Maybe TV Should Sell More Than Shows

TV station groups are finally getting the message: Get closer to your viewers. Much closer than just giving them the news. Give them consumer product deals.

Tegna, the big Virginia-based TV station group, is doing that with DealBoss, a business for TV stations digital platforms. It gives viewers special product prices, discounts, product information and all sorts of products and service promotions.

Now there are plenty of other TV stations group that have invested in retail connected companies, including Tegna, which once owned But it hasn’t gone far enough.

It’s all well and good for companies to work on addressable and programmatic efforts -- or focus on a new TV tech standard -- to broadly help themselves or TV marketers. The next generation of media companies will do much more.

This is where Amazon comes in.

The big ecommerce digital company is now dipping its toes in TV and movie production, when it comes to its new digital subscription video service, Amazon Prime.



Amazon looks to spend $4 billion on TV/film content this year. Some are saying Amazon is a sleeping giant -- pairing its overall retail business with TV and movie consumer revenues will be the next phase of truly integrated marketing plans.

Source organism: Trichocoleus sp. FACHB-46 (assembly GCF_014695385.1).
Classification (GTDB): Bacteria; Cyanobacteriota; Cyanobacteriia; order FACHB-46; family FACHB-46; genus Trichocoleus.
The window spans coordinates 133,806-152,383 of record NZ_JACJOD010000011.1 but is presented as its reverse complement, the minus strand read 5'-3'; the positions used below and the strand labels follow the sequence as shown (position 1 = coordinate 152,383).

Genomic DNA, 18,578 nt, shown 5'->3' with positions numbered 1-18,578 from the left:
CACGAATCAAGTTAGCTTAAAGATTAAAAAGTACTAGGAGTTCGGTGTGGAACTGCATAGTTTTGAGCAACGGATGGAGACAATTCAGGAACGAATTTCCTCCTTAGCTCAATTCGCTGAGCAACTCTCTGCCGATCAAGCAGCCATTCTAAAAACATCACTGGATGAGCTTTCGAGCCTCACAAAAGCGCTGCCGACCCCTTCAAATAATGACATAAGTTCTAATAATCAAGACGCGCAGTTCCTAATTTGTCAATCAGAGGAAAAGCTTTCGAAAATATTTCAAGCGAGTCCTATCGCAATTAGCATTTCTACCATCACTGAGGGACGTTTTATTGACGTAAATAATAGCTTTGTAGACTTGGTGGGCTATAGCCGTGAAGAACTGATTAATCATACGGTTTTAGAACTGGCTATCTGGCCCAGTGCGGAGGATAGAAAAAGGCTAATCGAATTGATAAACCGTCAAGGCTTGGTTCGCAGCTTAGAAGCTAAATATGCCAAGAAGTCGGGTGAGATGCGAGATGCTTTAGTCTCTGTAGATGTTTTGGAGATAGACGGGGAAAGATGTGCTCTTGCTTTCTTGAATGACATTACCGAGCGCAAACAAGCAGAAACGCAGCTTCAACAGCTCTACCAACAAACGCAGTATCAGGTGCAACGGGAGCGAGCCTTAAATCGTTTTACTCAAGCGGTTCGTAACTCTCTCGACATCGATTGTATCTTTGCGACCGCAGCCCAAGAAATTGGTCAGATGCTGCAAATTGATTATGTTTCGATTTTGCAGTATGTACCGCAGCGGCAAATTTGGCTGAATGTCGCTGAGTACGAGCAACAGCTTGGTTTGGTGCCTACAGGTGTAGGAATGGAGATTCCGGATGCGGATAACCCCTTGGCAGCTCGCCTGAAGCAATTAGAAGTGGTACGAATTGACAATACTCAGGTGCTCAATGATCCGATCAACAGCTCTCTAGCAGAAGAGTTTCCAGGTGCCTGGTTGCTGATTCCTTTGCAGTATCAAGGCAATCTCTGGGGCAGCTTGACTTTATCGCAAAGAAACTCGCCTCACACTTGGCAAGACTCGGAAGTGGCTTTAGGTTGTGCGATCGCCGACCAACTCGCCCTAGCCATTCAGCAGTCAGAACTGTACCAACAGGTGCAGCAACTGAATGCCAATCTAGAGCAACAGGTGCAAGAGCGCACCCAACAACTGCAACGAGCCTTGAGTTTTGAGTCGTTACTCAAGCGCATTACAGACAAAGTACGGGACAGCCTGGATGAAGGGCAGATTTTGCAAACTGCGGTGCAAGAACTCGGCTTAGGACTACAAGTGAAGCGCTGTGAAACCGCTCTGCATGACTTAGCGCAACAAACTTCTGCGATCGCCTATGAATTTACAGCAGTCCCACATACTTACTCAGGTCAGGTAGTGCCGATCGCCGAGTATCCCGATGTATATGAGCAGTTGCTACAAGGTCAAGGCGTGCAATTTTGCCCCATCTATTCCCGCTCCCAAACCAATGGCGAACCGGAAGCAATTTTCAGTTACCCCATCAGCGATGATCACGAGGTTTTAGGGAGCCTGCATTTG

The originator of all this is Walt Disney. For years, analysts looked at its parks and resorts as the real mothership of the company. Disney’s movies and TV shows were there to support and drive attendance to its theme parks and resorts.

Legacy media of all types needs to find the next big thing. And they could be heading in the wrong direction.

AT&T thinks that comes with DirecTV and now Time Warner. Walt Disney believes international business from Fox and a controlling Hulu service might be the answer.

Nearly two decades ago, we had AOL buying Time Warner -- which many believed would be the model for what new media companies should become. A few short years after this marriage failed, we had the rise of Google and Facebook.

And where is AOL now? And Time Warner? They are both with communications companies -- Verizon (for AOL) and AT&T (Time Warner).

Is modern media thinking really focused on what consumers need? If so, it needs to stop phoning in ideas. 

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